Ever since, a host of names have been coined as potential replacements for the Portuguese head coach – some logical and some ludicrous.
Despite the likes of Fabio Capello and Michael Laudrup being linked with the vacant position, there has also been a case building in the European press that FC Basel manager Murat Yakin could be amongst the candidates.
Given the St Jakob-Park chief’s nationality, comparisons to another Swiss former Tottenham manager are natural, with Yakin being likened to Christian Gross.
Although any potential appointment is still some distance off, would Yakin be a success at White Hart Lane or follow in his countryman’s less-than illustrious footsteps?
The progression of Basel as a club has been notable over the last couple of years, with Yakin having a significant part in the side’s positive evolution.
Domestically, the St Jakob-Park have been the dominant force in Swiss football of late, winning the last four top-flight titles, with Yakin spearheading the achievement this year.
However, it has been on the continent that Basel have raised their fair share of eyebrows in recent seasons, as despite the club’s modest means they have excelled in both the Champions League and Europa League – with plenty of English scalps during their journey.
The Swiss champions may well have been eliminated from Europe’s top tournament this season at the group stage, but it was not before they beat José Mourinho’s Chelsea both home and away.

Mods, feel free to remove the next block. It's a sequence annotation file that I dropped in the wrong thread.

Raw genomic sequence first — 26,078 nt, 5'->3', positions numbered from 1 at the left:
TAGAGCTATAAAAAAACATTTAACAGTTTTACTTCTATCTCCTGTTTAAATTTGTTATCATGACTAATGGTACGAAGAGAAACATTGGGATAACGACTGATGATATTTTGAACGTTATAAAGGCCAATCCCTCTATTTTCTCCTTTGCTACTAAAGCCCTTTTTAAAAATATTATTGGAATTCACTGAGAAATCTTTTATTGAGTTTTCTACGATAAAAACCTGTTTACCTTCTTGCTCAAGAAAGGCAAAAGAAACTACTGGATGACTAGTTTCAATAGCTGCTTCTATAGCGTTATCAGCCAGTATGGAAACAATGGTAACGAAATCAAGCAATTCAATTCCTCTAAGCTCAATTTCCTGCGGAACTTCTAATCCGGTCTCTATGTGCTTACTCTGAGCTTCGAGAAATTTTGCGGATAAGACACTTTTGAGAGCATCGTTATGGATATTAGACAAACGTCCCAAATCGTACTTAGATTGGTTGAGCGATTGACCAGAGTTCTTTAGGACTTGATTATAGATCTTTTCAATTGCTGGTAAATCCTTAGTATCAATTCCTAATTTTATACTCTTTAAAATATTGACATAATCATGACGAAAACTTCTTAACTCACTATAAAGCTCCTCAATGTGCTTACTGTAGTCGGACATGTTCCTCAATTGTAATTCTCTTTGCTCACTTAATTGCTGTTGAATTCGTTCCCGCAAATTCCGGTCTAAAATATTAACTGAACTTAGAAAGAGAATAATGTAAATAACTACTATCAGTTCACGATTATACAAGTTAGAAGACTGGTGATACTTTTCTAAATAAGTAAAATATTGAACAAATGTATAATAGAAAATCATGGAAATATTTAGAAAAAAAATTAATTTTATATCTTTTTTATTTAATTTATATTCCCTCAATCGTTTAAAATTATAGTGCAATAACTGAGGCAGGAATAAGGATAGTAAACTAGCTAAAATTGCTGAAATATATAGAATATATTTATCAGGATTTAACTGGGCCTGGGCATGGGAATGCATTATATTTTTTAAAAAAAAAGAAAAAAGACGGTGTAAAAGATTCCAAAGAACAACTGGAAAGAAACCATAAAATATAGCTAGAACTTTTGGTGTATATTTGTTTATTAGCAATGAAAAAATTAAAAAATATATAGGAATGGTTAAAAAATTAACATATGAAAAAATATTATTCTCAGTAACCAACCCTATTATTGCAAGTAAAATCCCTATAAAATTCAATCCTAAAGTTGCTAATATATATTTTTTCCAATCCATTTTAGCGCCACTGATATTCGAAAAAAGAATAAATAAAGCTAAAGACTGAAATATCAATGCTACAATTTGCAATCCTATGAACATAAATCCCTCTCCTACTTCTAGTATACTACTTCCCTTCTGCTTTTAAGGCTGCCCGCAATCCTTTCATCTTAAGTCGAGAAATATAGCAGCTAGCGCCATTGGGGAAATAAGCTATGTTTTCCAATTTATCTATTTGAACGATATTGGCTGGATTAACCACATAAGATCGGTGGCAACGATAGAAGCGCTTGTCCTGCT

Spurs have also had a close encounter with Basel and Yakin recently, with the north Londoners eliminated from the Europa League at the quarter-final stage by the Swiss side last term.
At 39 years old, Yakin seemingly has a bright future ahead of him, with a taste of success and European football under his belt already in his short-lived managerial career. However, the same could have been said about Villas-Boas before he moved to England, and he has since endured dismissal from two Premier League teams in the space of less than two years.
The ill-fated tenure of Christian Gross at the north London club over nine months in 1997 and 1998 will serve as a warning to his countryman, as will the lack of patience with Villas-Boas. Gross was scrutinised by the British media, while AVB claimed that English journalists showed him a lack of respect.
With the summit of the Premier League as tight as at any point in the recent memory, whoever the next Tottenham manager is has a substantial job on his hands. The level of expenditure on the squad and lofty ambitions of Champions League football mean that there is very little room for error.
Yakin certainly fits the ilk of a manager that has all the qualities to manage in the Premier League, but whether he would be given the time or respect needed to lead Tottenham to the top four remains distinctly questionable.